Subsequent reporting by inewsource found that some of the highest-paid staff used their credit cards hundreds of times, often at upscale dining spots and with bills topping out at more than $100 per visit. CEO Hasan Ikhrata was one of the agency’s most frequent spenders, charging $17,000 in meals over roughly two years and mostly at local restaurants.

Contracts audit ‘hindered’ by management

Khoshmashrab’s last two audits have focused on the agency’s process of awarding contracts. 

The first report, released in October, found that SANDAG increased vendor contracts by tens of millions of dollars more than their original amounts. The agency’s 10 vendors with the highest percentage changes originally were awarded nearly $48 million in work, but that total more than doubled over a four-year period to nearly $106 million.

Last week, part two of the audit was released, and Khoshmashrab’s office said its findings are concerning enough that it’s conducting further investigation and referring matters to outside oversight agencies. 

From large contract amendments that lacked board approval, missing and poorly kept paperwork and millions of dollars in consultant work for services that could have been done by in-house staff, auditors warned SANDAG management that it was opening itself up to a slew of serious potential risks — including collusion and loss of funding.

What is SANDAG management’s response?

It’s a mixed bag. At times, SANDAG leaders have agreed with the findings and implemented policy changes, like tightening rules on agency credit cards and increasing reporting to the board.

Other times, however, they have fiercely disputed the reports — and have been accused by auditors of impeding their work.

Ikhrata disagreed with the results of the 2020 audit on severance and bonus payments, saying auditors included findings “that sometimes lack sufficient information and context and therefore might lead a reader to believe the discretion exercised by management was not reasonable.” He also argued the payments were within the scope of his authority as CEO.

Hasan Ikhrata, CEO of the San Diego Association of Governments, is seated during the agency’s board meeting on Jan. 13, 2023, in downtown San Diego. (Sandy Huffaker for inewsource)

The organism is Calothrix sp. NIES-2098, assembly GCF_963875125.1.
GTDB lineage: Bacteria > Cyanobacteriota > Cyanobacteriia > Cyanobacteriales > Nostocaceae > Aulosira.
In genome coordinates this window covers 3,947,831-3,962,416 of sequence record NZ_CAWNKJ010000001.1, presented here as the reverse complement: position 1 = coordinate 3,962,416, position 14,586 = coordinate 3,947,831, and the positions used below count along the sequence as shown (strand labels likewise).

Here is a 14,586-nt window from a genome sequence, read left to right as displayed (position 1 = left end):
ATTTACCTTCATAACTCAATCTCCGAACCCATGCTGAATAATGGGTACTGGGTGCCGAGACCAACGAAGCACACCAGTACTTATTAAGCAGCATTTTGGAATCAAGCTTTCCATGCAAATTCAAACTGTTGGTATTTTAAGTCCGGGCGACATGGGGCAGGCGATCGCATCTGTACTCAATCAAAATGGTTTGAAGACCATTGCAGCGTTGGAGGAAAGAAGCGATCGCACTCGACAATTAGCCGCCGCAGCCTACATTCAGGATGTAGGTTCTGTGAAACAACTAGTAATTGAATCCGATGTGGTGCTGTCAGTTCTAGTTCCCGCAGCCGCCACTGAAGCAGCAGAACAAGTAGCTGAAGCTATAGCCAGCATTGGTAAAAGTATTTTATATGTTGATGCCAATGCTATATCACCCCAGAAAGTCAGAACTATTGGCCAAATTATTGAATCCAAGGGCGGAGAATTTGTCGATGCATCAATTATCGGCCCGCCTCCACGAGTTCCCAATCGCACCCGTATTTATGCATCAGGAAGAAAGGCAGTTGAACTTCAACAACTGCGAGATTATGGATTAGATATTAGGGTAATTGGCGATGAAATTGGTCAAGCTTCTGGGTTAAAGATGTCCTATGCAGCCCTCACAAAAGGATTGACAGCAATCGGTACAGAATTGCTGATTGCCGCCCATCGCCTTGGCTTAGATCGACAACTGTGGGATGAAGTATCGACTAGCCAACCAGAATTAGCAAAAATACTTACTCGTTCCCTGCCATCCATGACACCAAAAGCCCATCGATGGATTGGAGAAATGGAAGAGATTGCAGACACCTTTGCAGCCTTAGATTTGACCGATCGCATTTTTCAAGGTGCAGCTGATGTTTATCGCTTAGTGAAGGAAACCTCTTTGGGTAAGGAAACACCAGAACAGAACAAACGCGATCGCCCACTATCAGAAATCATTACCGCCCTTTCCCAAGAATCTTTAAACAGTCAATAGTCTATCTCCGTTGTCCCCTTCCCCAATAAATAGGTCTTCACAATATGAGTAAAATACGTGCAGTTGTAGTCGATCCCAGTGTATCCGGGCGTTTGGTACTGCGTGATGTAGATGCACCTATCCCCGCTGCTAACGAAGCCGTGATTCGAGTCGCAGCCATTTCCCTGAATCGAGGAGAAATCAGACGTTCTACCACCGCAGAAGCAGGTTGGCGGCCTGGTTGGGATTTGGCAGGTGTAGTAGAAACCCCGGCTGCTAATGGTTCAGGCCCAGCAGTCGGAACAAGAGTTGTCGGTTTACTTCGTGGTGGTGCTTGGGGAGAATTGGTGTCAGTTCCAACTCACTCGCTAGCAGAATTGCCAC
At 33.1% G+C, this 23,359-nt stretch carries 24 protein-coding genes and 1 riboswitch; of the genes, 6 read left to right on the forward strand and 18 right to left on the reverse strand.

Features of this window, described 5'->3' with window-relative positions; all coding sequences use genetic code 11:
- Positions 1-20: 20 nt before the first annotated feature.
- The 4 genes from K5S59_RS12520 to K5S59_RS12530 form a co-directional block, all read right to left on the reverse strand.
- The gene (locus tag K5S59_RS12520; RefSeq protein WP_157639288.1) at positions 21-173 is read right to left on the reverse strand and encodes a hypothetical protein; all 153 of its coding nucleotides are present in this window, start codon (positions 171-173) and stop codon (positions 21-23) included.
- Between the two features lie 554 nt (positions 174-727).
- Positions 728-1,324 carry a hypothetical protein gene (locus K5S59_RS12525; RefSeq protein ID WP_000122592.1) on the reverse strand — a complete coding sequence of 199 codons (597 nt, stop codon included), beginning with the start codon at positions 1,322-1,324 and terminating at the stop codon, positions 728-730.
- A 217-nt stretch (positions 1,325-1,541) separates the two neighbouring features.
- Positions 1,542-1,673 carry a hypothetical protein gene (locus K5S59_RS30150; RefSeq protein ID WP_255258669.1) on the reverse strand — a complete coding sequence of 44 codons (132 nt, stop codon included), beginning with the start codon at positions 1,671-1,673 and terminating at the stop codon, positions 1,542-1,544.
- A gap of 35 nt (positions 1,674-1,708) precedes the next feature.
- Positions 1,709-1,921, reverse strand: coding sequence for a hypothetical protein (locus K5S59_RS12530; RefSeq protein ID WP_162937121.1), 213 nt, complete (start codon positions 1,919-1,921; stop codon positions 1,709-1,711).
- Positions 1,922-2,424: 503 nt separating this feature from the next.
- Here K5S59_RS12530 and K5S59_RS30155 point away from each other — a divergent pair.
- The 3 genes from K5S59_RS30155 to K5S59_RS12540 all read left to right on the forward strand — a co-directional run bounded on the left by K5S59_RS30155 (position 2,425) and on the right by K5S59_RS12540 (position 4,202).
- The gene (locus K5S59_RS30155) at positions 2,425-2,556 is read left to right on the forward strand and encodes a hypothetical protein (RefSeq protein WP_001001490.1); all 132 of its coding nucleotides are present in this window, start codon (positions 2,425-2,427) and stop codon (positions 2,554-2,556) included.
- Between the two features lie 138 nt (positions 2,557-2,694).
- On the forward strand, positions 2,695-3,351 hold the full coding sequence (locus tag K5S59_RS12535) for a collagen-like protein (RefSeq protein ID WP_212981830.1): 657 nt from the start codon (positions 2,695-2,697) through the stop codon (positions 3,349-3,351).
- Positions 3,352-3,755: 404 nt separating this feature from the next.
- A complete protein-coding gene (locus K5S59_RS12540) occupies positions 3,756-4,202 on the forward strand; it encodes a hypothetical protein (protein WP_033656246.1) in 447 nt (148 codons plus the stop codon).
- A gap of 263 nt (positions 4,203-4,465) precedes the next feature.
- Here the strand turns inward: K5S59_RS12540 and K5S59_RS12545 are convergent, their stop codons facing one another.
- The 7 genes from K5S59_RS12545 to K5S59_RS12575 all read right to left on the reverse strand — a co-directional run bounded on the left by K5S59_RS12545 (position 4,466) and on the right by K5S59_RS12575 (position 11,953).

Management also disagreed with many findings from the latest contracts audit, including an accusation that some members were unwilling to hand over information that Khoshmashrab’s office requested.

Ikhrata again argued that some of the findings — specifically, contract amendments that exceeded $100,000 without obtaining board approval — were within his authority and even argued that the audit’s criticism of using outside consultants instead of in-house staff was outside the scope of auditors’ objectives.

Khoshmashrab stood by her office’s work in a response to management, saying the findings remain concerning and policy changes are still needed.

What’s next?

All of Khoshmashrab’s reports are reviewed by the agency’s Audit Committee, which consists of both board representatives and outside members, and later the full Board of Directors.

The board ultimately considers an action plan presented by SANDAG in response to the findings. That will happen later this month for the most recent contracts audit.

And even though that audit is likely the last from Khoshmashrab, who is set to retire later this year, her office’s work will continue. Next, the team will focus on auditing the agency’s inventory of assets, as well as employee travel and reimbursement costs. Then they’ll follow up on reviewing the agency’s credit card practices.

Meanwhile, SANDAG is actively recruiting for Khoshmashrab’s replacement. (The board had discussed the idea of replacing her with outside consultants, but has since decided to keep the position in-house.) 

Type of Content

News: Based on facts, either observed and verified directly by the reporter, or reported and verified from knowledgeable sources.

Jennifer Bowman serves as inewsource's Assistant Editor. Before that, she was an investigative reporter focusing on government accountability issues in southern San Diego and Imperial counties. She also used to cover education. She’s happy to be back in her hometown after stints at daily newspapers...